Paczki (Polish jam-filled doughnuts)!

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Paczki Polish Jam-filled Doughnuts | firsttimefoods.com

Paczki (say: “p’own-ch-key”) are my childhood staple. My Mom only ever made them one time a year, right before Ash Wednesday and the start of Lent. Fat Tuesday (aka Mardi Gras as it’s known in NOLA) was the last day when you got to indulge in all those good, delicious (but bad for you) things before you gave them up for 40 days of Lent.

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Paczki are delicious, yeasty, jam-filled, fried doughnuts from Poland. In my childhood neighborhood, we had plenty of Polish bakeries around that sold paczki, but I always loved my Mom’s version best. Her’s were smaller than the bakery version, so you could eat more of them! 🙂 My Mom made her version with rose jam, or cherry jam, or plum jam. My favorite was (and still is) the rose jam version. Here in Boston, I’ve found rosehip jam at the local Russian stores (there is a larger Russian community than a Polish one), but you can also order it on Amazon if you can’t find it in the store.

Paczki Polish Jam-filled Doughnuts | firsttimefoods.com

Paczki Polish Jam-filled Doughnuts | firsttimefoods.com

Paczki Polish Jam-filled Doughnuts | firsttimefoods.com



Paczki (Polish jam-filled doughnuts)!

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Paczki are delicious, yeasty, jam-filled, doughnuts from Poland. For me they’re a childhood staple!

Prep Time: 1 hour, 20 minutes

Cook Time: 8 minutes

Total Time: 1 hour, 28 minutes

Yield: 1 dozen doughnuts

Ingredients

  • 1/4 cup warm water
  • 2 teaspoons yeast
  • pinch of sugar
  • 1 cup milk
  • 4 oz butter
  • 4-5 cups of flour
  • 1/4 cup sugar
  • 1/4 teaspoon salt
  • 6 egg yolks
  • 2 teaspoons vanilla
  • Vegetable or olive oil, for frying
  • Your choice of jam: Cherry, Plum, and Rosehip are traditional, but you can use any flavor
  • powdered sugar, for topping

Instructions

  1. Add warm water to the bowl of a stand mixer, plus yeast and a pinch of sugar. Mix well and let sit for 5-10 minutes to proof.
  2. In a small saucepan, heat the milk and butter over low heat, until the butter is just melted. Remove from heat and let cool.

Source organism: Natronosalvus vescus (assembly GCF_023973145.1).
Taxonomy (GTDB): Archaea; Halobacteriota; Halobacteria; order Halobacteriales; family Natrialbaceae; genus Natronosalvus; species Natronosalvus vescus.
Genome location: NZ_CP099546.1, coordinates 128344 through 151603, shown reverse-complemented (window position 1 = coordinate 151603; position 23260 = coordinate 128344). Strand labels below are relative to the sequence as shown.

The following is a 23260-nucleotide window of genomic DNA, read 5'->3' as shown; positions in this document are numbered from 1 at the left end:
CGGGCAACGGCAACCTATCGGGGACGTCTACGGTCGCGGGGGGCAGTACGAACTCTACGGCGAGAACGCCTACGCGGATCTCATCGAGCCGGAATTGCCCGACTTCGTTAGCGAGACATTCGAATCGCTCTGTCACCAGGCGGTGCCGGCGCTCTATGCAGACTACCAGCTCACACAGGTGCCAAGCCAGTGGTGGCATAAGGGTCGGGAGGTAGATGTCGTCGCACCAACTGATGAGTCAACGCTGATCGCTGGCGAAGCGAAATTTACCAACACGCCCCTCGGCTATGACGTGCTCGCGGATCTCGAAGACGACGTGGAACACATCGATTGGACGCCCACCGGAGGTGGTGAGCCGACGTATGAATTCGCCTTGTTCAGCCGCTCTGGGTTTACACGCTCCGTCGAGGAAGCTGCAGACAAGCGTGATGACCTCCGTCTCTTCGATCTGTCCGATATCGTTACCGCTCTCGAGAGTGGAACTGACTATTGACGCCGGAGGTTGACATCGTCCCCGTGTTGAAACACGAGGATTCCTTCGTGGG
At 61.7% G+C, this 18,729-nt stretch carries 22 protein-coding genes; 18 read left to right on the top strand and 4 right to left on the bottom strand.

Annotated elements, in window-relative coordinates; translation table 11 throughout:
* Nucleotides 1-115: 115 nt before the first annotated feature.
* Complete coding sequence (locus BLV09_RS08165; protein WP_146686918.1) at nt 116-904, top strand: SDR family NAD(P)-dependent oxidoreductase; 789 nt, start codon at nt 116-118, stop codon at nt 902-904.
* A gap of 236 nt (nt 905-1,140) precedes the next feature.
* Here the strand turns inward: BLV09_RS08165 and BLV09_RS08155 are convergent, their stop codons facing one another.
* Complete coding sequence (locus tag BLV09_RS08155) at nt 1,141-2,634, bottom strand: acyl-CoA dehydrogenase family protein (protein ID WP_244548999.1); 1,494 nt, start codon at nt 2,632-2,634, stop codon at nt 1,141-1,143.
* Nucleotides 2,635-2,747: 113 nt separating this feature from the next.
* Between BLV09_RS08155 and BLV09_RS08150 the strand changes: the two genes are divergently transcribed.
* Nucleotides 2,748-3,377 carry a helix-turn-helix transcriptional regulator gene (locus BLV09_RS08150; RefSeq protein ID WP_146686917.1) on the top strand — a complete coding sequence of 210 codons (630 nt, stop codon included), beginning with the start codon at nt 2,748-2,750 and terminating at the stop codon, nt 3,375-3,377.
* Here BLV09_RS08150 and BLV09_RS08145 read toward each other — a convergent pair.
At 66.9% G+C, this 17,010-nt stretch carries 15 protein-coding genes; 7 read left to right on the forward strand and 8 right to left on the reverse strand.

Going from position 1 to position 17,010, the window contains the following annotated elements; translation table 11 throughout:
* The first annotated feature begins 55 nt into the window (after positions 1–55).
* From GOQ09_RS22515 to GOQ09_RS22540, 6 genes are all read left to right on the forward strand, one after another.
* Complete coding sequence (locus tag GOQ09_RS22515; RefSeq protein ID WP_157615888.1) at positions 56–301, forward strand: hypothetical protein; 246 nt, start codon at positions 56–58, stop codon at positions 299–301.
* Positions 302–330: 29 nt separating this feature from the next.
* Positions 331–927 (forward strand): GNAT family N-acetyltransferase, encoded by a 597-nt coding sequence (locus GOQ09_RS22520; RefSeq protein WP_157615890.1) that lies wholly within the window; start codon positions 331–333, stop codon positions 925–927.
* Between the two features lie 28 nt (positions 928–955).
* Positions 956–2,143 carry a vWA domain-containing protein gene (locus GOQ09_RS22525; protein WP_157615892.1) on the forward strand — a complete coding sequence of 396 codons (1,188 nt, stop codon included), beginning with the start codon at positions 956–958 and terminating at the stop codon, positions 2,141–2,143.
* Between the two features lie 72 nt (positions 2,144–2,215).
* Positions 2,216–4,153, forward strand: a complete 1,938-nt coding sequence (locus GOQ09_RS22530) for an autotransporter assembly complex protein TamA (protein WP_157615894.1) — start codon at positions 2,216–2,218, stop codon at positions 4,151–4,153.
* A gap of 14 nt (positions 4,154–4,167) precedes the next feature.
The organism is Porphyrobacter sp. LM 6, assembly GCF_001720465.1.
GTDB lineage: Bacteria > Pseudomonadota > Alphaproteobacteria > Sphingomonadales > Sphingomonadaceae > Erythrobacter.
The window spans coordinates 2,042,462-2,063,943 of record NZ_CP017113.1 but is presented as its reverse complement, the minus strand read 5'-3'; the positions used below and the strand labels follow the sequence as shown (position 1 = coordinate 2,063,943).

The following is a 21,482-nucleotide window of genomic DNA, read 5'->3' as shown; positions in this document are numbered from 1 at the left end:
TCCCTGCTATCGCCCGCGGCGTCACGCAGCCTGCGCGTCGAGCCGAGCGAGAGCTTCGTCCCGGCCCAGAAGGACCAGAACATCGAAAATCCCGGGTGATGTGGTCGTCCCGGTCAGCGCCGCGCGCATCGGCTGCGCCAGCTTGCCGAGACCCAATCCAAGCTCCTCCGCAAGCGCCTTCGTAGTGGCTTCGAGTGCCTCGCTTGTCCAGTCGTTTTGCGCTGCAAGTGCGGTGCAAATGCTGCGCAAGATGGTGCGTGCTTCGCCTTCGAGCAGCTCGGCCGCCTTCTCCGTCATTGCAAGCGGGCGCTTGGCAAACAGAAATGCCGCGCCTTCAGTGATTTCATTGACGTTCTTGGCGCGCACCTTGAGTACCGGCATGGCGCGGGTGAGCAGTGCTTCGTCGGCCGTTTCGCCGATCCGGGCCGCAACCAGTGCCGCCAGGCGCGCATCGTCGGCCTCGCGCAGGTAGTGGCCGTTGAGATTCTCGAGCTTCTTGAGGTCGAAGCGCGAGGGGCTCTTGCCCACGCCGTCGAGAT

3. Add the dough hook to the mixer.
  4. Add 4 cups of flour (reserve the last cup to add as needed), the sugar and salt and mix on medium to combine.
  5. Add in the yolks, the milk/butter mixture, and the vanilla.
  6. Mix on medium until a ball of dough forms (if needed, add some of the reserved flour in small increments until the ball forms and the dough comes away from the sides of the bowl), then turn to medium-high and knead for 8 minutes.
  7. Let the dough rest and rise in a warm place for 1 hour. Dough will double in size.
  8. Turn out the dough onto a cutting board or clean countertop. Roll out dough into a rectangular shape, about 1 inch in thickness. Use a 2-inch diameter glass to cut out circles in the dough.
  9. Add up the scraps of dough and free-form balls of dough. Add your choice of jam to the middle, and close them up, like dumplings.
  10. Let the dough rest another 10 minutes.
  11. In the meantime, add 2-3 inches of oil to a large, thick-walled pot and heat over medium heat. Use a candy thermometer to measure 350*, or add a small drop of water to the oil. If it bursts (be careful of splatters. Don’t get burned!), the oil is hot enough.
  12. Add the dough one piece at a time to the oil, and fry 2-3 at a time.
  13. Fry on one side for 3 minutes, then use a spoon to flip and fry on teh other side for another 3 minutes.
  14. Use a slotted spoon to fish out the doughnuts and place on a paper-towel lined plate to cool.
  15. To add jam to the doughnuts that you cut with the glass, make a small hole on one side with a knife. Pipe in the jelly.
  16. Coat with powdered sugar as a finishing touch. Serve immediately, or freeze for storage. To serve from frozen, defrost in the microwave for 30 seconds.

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